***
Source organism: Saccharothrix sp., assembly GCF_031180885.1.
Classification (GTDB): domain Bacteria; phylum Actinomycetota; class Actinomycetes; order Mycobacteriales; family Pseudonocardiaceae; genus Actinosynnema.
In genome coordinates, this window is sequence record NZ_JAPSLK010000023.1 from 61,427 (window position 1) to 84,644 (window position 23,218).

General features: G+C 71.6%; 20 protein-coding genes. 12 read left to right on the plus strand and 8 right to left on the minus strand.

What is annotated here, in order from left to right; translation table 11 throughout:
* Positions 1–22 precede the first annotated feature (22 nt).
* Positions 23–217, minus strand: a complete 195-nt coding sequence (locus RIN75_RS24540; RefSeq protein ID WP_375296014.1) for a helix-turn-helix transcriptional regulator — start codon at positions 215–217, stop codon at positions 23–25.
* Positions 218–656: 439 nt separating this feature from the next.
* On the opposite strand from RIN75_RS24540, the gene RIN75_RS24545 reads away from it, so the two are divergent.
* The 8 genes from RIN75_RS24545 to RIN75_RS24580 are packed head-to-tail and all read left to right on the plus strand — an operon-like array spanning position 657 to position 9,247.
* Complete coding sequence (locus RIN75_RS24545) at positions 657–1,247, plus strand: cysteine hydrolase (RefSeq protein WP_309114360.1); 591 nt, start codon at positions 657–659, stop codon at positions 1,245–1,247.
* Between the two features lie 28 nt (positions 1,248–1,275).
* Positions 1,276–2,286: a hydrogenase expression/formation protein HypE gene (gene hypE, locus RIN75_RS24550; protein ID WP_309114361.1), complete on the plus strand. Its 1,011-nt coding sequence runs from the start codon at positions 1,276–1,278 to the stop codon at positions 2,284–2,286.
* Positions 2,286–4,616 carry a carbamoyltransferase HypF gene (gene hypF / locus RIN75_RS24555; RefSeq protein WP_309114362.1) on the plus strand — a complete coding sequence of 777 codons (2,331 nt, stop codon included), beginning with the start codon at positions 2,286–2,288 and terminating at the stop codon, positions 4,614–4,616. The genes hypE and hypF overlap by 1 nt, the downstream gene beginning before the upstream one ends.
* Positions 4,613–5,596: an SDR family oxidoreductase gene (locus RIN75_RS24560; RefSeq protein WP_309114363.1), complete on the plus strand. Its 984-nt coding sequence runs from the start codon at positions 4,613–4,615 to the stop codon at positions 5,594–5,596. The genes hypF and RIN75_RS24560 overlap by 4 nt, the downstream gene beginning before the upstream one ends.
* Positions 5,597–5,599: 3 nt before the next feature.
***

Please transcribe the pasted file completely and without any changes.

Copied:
Source organism: Saccharothrix sp., assembly GCF_031180885.1.
Classification (GTDB): domain Bacteria; phylum Actinomycetota; class Actinomycetes; order Mycobacteriales; family Pseudonocardiaceae; genus Actinosynnema.
In genome coordinates, this window is sequence record NZ_JAPSLK010000023.1 from 61,427 (window position 1) to 84,644 (window position 23,218).

General features: G+C 71.6%; 20 protein-coding genes. 12 read left to right on the plus strand and 8 right to left on the minus strand.

What is annotated here, in order from left to right; translation table 11 throughout:
* Positions 1–22 precede the first annotated feature (22 nt).
* Positions 23–217, minus strand: a complete 195-nt coding sequence (locus RIN75_RS24540; RefSeq protein ID WP_375296014.1) for a helix-turn-helix transcriptional regulator — start codon at positions 215–217, stop codon at positions 23–25.
* Positions 218–656: 439 nt separating this feature from the next.
* On the opposite strand from RIN75_RS24540, the gene RIN75_RS24545 reads away from it, so the two are divergent.
* The 8 genes from RIN75_RS24545 to RIN75_RS24580 are packed head-to-tail and all read left to right on the plus strand — an operon-like array spanning position 657 to position 9,247.
* Complete coding sequence (locus RIN75_RS24545) at positions 657–1,247, plus strand: cysteine hydrolase (RefSeq protein WP_309114360.1); 591 nt, start codon at positions 657–659, stop codon at positions 1,245–1,247.
* Between the two features lie 28 nt (positions 1,248–1,275).
* Positions 1,276–2,286: a hydrogenase expression/formation protein HypE gene (gene hypE, locus RIN75_RS24550; protein ID WP_309114361.1), complete on the plus strand. Its 1,011-nt coding sequence runs from the start codon at positions 1,276–1,278 to the stop codon at positions 2,284–2,286.
* Positions 2,286–4,616 carry a carbamoyltransferase HypF gene (gene hypF / locus RIN75_RS24555; RefSeq protein WP_309114362.1) on the plus strand — a complete coding sequence of 777 codons (2,331 nt, stop codon included), beginning with the start codon at positions 2,286–2,288 and terminating at the stop codon, positions 4,614–4,616. The genes hypE and hypF overlap by 1 nt, the downstream gene beginning before the upstream one ends.
* Positions 4,613–5,596: an SDR family oxidoreductase gene (locus RIN75_RS24560; RefSeq protein WP_309114363.1), complete on the plus strand. Its 984-nt coding sequence runs from the start codon at positions 4,613–4,615 to the stop codon at positions 5,594–5,596. The genes hypF and RIN75_RS24560 overlap by 4 nt, the downstream gene beginning before the upstream one ends.
* Positions 5,597–5,599: 3 nt before the next feature.